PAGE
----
The movie, Saving Mr Banks, portrays the creator of Mary Poppins, P L Travers, as stiff-necked. Some Americans think that if you drink tea from a cup and saucer it automatically follows. Travers was a bohemian and a fan of the wandering hippie prototype, George Gurdjieff. The Beatles discovered their equivalent, Mararishi Mahesh Yogi, in the late 60s. The film, Mary Poppins, was released in 1964. This has significance. Mary Poppins appears and tells children and their parents that we live in a crushing conformist world. In the decade that followed, teenagers argued that the lives of adults were unbearable. For a brief period, people believed we were obliged to escape the demands of the money making machine.
Mary was adamant. All we need to do is relax and laugh and we can float up to the ceiling. Unlike Poppins and the children, the bank manager dies from laughing on the journey, presumably because desperate conformists will not be suitable for the freethinking world that is within our grasp. The wealthy will always be preoccupied with money and have to grab ‘tuppence’, every last penny. The bank manager is called Mr Dawes but the doors he opens are traps.
The hero of Travers, Gurdjieff, describes bourgeois conformity and consciousness as ‘the waking sleep’. At the end of the movie, when Mr Banks flies the kite, a marvellous dreamlike pun, he has escaped this waking sleep. The family will be happy in their small island of financially secure non-conformity.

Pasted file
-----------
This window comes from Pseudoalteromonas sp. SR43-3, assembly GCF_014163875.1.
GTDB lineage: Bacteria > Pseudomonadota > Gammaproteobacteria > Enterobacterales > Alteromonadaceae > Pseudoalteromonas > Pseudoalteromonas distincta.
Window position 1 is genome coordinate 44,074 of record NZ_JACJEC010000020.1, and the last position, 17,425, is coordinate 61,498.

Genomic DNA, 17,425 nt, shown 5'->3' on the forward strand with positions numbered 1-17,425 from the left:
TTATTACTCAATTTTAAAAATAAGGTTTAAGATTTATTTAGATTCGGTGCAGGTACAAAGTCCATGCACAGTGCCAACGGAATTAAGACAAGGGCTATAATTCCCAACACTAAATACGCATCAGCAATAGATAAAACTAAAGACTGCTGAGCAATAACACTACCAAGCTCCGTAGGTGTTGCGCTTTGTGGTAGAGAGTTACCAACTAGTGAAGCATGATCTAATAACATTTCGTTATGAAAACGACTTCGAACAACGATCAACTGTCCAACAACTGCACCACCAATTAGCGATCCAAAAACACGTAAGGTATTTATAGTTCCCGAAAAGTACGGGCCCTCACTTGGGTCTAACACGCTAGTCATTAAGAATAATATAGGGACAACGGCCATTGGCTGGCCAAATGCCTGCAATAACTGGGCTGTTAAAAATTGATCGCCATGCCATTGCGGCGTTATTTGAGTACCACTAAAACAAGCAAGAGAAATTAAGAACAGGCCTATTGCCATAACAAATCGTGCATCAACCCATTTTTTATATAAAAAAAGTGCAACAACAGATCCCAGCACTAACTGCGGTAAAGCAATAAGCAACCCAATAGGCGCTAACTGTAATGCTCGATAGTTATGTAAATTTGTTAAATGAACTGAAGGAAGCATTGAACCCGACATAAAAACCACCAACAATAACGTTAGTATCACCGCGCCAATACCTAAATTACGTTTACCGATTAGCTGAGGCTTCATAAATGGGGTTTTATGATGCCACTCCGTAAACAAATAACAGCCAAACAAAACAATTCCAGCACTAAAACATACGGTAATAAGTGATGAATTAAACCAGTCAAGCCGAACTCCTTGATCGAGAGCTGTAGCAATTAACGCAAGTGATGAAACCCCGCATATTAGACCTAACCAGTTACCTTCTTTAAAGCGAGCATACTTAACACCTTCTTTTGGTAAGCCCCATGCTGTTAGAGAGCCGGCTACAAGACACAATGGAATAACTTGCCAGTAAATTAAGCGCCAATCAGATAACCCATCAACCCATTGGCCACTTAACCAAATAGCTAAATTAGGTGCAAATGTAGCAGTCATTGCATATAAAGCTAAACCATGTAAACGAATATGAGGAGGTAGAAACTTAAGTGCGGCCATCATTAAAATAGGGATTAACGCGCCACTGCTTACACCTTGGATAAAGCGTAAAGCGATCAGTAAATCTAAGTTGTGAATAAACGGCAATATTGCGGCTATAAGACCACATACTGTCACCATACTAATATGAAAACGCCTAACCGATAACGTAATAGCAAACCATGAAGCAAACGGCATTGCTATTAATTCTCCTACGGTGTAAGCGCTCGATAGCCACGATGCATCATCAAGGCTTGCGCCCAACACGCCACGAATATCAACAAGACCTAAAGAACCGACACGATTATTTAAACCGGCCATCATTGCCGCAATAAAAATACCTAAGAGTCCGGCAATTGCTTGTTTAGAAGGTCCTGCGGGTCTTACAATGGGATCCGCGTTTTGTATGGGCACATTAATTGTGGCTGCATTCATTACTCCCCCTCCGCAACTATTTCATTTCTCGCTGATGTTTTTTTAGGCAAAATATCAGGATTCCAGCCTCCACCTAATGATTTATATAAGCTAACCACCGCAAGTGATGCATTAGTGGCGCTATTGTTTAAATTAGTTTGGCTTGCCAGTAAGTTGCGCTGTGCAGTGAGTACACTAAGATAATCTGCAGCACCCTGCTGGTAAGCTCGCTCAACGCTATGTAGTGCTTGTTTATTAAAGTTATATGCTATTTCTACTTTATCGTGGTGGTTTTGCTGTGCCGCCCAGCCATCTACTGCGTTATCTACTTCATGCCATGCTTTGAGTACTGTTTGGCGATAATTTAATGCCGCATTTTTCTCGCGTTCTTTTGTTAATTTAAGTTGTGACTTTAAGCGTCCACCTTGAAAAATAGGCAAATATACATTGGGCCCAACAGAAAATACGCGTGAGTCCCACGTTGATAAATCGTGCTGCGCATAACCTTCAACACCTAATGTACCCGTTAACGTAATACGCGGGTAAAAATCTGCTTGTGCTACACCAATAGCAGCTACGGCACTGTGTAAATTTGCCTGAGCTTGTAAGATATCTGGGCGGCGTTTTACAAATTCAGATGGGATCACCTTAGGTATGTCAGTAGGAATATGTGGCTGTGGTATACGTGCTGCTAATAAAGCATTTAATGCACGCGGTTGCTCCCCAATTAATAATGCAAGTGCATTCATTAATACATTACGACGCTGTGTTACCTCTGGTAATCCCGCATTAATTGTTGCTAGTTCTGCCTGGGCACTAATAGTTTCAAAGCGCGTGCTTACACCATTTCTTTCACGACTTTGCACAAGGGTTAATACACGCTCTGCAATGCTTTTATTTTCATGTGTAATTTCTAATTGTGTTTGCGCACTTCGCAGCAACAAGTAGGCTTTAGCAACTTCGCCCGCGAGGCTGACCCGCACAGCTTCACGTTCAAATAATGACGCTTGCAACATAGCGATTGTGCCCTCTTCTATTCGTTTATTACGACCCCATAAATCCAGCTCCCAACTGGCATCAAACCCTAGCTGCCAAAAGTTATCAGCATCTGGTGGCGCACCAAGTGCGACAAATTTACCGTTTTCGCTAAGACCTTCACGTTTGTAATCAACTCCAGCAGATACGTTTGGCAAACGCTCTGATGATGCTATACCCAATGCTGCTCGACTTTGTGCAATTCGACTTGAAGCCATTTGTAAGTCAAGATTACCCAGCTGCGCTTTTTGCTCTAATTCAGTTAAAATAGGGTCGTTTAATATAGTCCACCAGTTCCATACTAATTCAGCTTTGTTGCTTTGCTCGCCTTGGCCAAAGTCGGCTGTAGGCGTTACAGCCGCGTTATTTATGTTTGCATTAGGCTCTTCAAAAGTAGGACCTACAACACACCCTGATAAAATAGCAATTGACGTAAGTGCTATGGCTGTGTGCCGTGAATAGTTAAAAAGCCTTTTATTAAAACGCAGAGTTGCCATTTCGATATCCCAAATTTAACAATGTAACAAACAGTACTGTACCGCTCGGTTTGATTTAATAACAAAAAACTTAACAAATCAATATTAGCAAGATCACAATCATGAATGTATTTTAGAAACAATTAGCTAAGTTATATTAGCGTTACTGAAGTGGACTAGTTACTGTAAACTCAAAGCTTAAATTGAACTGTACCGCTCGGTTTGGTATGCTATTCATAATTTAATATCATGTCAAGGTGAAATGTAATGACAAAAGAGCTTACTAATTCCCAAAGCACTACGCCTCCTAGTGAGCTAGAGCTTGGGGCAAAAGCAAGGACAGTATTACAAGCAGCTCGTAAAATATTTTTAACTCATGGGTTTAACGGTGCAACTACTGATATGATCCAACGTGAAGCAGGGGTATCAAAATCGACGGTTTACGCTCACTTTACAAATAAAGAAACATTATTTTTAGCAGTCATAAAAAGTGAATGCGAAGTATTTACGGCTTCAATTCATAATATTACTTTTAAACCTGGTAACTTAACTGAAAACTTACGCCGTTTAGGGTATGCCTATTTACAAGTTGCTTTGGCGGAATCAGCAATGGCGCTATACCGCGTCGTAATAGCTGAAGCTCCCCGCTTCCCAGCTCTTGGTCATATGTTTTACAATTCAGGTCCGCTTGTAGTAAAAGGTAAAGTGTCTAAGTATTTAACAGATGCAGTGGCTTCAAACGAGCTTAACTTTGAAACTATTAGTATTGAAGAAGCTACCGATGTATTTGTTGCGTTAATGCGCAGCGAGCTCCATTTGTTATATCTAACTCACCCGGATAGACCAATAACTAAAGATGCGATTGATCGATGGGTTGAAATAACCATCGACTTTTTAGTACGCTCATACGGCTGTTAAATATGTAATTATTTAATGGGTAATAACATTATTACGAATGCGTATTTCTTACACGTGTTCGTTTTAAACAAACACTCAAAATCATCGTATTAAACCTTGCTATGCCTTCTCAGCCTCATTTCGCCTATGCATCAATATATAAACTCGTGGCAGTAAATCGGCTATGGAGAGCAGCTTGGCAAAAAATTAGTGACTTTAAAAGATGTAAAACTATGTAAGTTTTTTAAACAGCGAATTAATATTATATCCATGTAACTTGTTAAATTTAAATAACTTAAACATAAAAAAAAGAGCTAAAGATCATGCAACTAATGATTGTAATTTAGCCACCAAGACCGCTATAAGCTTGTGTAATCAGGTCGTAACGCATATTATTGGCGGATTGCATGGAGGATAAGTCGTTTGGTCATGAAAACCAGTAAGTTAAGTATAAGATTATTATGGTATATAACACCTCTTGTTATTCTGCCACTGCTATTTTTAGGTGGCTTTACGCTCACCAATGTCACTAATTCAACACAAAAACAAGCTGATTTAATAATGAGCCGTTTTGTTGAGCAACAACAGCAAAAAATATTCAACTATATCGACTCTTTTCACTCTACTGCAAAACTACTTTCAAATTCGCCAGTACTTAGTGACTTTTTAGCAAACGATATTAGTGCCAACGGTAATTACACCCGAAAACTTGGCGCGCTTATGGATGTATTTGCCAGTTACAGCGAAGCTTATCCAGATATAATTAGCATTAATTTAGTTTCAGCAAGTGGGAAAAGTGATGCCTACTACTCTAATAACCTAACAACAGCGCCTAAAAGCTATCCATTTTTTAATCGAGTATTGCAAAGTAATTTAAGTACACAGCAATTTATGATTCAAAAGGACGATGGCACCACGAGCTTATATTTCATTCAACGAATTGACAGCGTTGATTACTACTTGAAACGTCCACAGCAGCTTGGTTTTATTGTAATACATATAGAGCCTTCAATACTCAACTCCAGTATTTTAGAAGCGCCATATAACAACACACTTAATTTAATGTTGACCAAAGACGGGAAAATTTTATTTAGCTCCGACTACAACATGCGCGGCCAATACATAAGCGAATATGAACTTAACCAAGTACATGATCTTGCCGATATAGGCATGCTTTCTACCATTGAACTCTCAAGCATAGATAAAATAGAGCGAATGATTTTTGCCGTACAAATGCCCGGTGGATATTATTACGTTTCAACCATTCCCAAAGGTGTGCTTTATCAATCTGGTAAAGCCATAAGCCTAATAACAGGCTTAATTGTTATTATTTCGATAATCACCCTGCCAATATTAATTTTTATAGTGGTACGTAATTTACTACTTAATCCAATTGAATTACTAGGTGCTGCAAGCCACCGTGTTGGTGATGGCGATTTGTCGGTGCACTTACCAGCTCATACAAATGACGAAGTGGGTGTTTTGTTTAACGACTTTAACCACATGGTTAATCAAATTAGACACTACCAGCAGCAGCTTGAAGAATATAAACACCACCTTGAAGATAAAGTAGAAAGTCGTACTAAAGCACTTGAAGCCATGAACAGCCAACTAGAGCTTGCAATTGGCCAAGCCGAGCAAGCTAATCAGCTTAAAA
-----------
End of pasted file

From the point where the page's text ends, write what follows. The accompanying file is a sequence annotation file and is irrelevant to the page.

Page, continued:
Much of the mysticism that mars the books was not included in the film. Travers had script approval, so perhaps she had mellowed by then. The film critic of Time magazine described the film as ‘impeccably sentimental’. It is the hippie moments that constitute the acceptable sentimentality and, although the happy ending is not convincing, they make the film enjoyable for children. As do the animated sequences, which allow an escape from conformity and the demands of powerful oppressors.
What is best about the film, and qualifies it as film noir, is the bleak vision of the fate that awaits ordinary man. Travers is clear. No one should endure what the powerful demand. It crushes the spirit and wastes too many lives. A similar message exists in A Christmas Carol but Dickens is too savvy to alienate his middle class readers. Scrooge is presented as an extreme and isolated example. Mary Poppins is bleaker because it reveals that to survive we all acquire elements of Scrooge. Travers hated the animation sequences but raised no objections against the chimney sweeps celebrating their temporary freedom on top of the London houses that they clean. Not only can they dance and sing, they look at St Pauls and claim its grandeur as relevant to their lives.
Travers may have created books that entertain children but she also knew how to nag and the film nags continually at the compromises we make. The adult who watches Mary Poppins without feeling guilt or regret needs to worry.
Howard Jackson has had three books published by Red Rattle Books. His next book, Nightmares Ahead, will be published by Red Rattle Books in Spring 2015. If you want to read more by Howard Jackson click here.